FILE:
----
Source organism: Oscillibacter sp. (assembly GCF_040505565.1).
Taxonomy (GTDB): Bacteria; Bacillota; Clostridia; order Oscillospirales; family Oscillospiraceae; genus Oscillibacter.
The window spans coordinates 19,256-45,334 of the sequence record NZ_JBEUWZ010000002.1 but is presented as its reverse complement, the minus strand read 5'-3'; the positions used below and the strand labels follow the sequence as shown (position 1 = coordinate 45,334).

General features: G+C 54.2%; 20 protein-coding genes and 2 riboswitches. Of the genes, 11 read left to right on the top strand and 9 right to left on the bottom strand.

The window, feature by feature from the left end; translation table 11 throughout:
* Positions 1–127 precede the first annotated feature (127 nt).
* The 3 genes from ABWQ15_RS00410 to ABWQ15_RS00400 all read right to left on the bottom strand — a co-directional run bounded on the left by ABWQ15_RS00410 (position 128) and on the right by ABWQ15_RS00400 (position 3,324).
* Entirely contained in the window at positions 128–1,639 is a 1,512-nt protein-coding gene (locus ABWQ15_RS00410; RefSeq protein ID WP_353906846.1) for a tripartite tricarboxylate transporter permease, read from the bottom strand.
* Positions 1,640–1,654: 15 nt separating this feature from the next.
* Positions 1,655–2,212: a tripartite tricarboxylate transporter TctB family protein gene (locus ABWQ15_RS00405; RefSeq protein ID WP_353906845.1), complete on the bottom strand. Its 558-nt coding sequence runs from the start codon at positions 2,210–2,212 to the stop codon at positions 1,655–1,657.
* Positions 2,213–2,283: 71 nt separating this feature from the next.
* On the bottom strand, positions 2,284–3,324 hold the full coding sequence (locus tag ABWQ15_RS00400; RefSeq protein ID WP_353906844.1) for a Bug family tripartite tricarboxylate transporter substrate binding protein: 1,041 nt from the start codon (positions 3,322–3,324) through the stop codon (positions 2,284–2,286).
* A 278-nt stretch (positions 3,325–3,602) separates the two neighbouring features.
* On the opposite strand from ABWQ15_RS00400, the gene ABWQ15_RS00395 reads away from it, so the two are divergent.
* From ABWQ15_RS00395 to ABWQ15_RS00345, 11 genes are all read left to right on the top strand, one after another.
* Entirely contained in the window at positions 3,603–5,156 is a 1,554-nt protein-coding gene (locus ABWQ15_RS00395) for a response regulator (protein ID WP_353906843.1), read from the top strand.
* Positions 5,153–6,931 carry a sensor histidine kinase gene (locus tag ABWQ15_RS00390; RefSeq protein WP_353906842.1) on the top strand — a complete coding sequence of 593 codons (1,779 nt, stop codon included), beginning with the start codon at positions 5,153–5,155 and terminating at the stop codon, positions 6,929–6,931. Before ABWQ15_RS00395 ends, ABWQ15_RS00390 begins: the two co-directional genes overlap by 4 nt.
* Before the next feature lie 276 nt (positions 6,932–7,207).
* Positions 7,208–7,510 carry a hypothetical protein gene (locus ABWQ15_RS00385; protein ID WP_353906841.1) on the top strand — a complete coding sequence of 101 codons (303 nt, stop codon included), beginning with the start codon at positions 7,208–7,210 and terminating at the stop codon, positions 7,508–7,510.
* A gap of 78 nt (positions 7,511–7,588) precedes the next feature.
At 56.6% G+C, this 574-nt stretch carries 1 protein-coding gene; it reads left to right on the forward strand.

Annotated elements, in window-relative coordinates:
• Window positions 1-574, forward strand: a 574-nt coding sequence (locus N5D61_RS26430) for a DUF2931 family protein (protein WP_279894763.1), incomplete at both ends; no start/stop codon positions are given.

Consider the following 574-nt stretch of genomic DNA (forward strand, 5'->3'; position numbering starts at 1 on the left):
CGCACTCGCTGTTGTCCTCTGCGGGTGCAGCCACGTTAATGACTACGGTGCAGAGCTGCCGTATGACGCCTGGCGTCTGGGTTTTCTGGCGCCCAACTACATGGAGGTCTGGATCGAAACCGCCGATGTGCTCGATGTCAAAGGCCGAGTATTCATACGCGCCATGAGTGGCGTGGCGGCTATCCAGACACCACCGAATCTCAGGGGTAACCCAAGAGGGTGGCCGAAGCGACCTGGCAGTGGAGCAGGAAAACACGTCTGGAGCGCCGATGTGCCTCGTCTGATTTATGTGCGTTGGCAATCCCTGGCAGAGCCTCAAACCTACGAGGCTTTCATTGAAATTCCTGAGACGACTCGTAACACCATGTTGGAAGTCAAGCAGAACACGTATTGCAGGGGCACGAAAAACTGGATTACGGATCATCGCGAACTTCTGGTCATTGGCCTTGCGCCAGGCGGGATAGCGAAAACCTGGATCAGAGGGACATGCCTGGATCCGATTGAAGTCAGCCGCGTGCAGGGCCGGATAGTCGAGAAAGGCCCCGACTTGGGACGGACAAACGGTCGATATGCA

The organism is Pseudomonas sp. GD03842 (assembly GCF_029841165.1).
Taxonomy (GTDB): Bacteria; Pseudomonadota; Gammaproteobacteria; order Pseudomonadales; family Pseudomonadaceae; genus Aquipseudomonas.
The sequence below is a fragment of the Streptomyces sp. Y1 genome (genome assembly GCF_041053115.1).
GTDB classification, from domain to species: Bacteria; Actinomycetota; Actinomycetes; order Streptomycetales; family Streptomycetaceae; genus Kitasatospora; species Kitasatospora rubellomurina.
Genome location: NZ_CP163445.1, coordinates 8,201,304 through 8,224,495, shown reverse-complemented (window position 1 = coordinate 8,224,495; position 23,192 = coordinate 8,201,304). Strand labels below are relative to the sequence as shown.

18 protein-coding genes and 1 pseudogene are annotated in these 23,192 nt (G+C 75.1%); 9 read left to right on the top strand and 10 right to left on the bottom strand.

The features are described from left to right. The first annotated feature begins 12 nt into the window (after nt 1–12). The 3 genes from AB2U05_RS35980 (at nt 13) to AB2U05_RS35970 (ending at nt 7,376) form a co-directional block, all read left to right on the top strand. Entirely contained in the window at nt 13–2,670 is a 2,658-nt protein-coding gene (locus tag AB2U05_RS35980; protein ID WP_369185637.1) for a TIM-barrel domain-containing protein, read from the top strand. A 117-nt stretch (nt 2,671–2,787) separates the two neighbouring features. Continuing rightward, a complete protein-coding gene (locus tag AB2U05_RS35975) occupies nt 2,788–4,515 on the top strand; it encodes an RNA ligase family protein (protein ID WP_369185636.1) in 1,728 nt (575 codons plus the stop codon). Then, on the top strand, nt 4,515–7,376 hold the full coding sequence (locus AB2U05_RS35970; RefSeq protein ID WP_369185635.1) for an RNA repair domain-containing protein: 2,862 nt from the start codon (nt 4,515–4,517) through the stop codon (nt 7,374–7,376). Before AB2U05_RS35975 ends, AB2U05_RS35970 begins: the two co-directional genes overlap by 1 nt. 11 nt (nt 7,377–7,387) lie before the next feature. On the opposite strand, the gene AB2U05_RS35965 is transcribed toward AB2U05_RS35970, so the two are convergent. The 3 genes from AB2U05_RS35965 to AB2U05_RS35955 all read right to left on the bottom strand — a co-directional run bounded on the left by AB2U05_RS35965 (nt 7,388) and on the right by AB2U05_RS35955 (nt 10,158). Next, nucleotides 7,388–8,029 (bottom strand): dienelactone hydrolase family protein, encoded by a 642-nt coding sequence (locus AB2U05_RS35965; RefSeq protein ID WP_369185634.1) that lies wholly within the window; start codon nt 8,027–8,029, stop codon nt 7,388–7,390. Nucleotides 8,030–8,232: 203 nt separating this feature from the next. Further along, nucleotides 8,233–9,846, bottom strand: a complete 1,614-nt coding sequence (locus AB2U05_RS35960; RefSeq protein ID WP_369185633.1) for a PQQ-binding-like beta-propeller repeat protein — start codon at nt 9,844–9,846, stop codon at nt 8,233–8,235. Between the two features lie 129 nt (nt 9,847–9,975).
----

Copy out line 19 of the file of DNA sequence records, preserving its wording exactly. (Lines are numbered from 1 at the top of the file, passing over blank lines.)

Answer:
* Positions 7,208–7,510 carry a hypothetical protein gene (locus ABWQ15_RS00385; protein ID WP_353906841.1) on the top strand — a complete coding sequence of 101 codons (303 nt, stop codon included), beginning with the start codon at positions 7,208–7,210 and terminating at the stop codon, positions 7,508–7,510.